Introduction to quantum field theory (Term 3-4) / MA060505 / 23-25

Instructors: Vladimir Losyakov, Petr Dunin-Barkowski

As you know, the modern theory of fundamental physics (the “standard model of elementary particle physics”) is a quantum field theory (QFT). In addition to this central role in modern physics, quantum field theory also has many applications in pure mathematics (for example, from it came the so-called quantum knot invariants and Gromov-Witten invariants of symplectic manifolds).
“Ordinary” quantum mechanics deals with systems with a fixed number of particles. In QFP, the objects of study are fields (not in the sense of a “field of complex numbers”, but in the sense of an “electromagnetic field”), whose elementary perturbations are analogs of quantum mechanical particles, but can appear and disappear (“born” and “die”); at the same time, the number of degrees of freedom turns out to be infinite.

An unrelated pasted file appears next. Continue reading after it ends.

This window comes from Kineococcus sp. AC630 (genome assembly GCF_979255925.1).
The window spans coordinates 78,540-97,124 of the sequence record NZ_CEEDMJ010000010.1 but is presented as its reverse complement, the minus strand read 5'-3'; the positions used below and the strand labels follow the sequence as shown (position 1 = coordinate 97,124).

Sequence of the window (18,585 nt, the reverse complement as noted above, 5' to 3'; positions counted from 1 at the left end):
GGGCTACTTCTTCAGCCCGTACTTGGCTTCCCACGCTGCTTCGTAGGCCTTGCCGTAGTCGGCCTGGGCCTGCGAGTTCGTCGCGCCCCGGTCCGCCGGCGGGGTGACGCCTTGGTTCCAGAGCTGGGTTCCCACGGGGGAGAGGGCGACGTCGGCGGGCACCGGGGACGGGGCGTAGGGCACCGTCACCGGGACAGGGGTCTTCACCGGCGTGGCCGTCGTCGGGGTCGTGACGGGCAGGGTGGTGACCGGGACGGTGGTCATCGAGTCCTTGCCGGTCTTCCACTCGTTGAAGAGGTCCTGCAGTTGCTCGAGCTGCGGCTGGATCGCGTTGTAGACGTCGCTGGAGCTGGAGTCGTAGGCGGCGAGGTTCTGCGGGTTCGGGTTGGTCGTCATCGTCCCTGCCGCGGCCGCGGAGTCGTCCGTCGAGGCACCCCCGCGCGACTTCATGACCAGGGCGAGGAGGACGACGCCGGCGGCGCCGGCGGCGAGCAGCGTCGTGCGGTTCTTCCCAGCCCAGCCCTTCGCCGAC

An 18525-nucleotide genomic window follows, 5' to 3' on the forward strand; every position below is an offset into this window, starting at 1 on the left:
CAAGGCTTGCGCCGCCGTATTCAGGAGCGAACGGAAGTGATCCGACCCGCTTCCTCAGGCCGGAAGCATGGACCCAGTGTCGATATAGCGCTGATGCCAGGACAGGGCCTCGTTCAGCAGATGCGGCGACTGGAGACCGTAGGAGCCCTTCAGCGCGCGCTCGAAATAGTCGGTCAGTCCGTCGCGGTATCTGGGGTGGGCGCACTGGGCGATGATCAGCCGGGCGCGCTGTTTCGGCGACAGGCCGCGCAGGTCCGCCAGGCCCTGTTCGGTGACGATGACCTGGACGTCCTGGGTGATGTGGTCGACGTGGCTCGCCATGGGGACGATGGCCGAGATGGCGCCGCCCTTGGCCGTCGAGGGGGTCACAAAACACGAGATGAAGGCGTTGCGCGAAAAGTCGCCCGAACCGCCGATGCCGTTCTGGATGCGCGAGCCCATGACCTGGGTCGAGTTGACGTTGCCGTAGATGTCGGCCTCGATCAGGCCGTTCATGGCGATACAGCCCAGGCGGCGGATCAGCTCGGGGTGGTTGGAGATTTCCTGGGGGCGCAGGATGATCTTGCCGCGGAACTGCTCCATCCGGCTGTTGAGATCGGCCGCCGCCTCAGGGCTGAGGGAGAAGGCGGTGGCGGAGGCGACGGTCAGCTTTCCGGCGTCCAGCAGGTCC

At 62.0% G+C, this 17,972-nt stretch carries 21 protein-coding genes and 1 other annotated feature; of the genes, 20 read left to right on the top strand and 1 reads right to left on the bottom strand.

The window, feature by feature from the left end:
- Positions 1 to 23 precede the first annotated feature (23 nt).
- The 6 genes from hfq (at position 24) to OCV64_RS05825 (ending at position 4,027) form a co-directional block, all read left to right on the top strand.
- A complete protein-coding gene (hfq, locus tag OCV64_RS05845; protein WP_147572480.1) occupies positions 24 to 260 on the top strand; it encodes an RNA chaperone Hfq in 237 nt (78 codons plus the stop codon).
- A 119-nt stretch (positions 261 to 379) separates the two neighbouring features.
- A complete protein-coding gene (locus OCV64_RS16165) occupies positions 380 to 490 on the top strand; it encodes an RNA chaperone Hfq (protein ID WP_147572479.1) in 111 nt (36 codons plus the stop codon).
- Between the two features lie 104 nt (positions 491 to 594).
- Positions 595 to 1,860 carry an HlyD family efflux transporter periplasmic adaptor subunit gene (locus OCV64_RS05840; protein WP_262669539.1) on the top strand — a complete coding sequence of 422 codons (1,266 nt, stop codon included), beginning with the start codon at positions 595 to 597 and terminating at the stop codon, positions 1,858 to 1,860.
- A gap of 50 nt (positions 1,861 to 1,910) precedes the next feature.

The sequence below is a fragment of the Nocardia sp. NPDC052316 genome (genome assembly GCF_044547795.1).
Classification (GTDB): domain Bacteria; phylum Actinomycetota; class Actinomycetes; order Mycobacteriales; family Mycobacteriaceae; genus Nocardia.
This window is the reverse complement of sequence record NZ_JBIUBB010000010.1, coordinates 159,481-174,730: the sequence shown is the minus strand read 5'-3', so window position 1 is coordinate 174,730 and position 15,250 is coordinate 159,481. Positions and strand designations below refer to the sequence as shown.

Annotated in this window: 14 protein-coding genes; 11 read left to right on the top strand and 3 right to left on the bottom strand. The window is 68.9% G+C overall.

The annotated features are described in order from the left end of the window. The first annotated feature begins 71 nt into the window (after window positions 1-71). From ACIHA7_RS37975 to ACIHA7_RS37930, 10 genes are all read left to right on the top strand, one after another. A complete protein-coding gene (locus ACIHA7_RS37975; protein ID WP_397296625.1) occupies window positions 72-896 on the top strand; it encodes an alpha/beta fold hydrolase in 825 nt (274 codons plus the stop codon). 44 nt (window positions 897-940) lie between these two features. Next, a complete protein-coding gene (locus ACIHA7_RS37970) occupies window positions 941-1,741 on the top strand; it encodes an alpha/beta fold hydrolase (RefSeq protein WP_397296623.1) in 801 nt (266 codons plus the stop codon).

Within the framework of this course, the basic concepts of QFT will be introduced “from scratch”. The Fock space and the formalism of operators on it, as well as the formalism of the “continuum integral” will be defined. The main example under consideration will be the quantum scalar field theory. A scalar field in physical terminology is a field that, at the classical level, is defined by one number at each point (i.e., in fact, its state at a given time is just a numerical function on space), unlike a vector field (an example of which, in particular, is an electromagnetic field). However, considering the quantum theory of a scalar field (even separately, and simpler than for the Higgs field) is in any case very useful, since it allows you to get acquainted with the apparatus and phenomena of QFT on a simpler example than vector and spinor fields. The course will consider the “perturbation theory” (that is, in fact, a method for calculating the first orders of smallness in a small parameter expansion) for a scalar field and describe ways to calculate various probabilities of events with particles.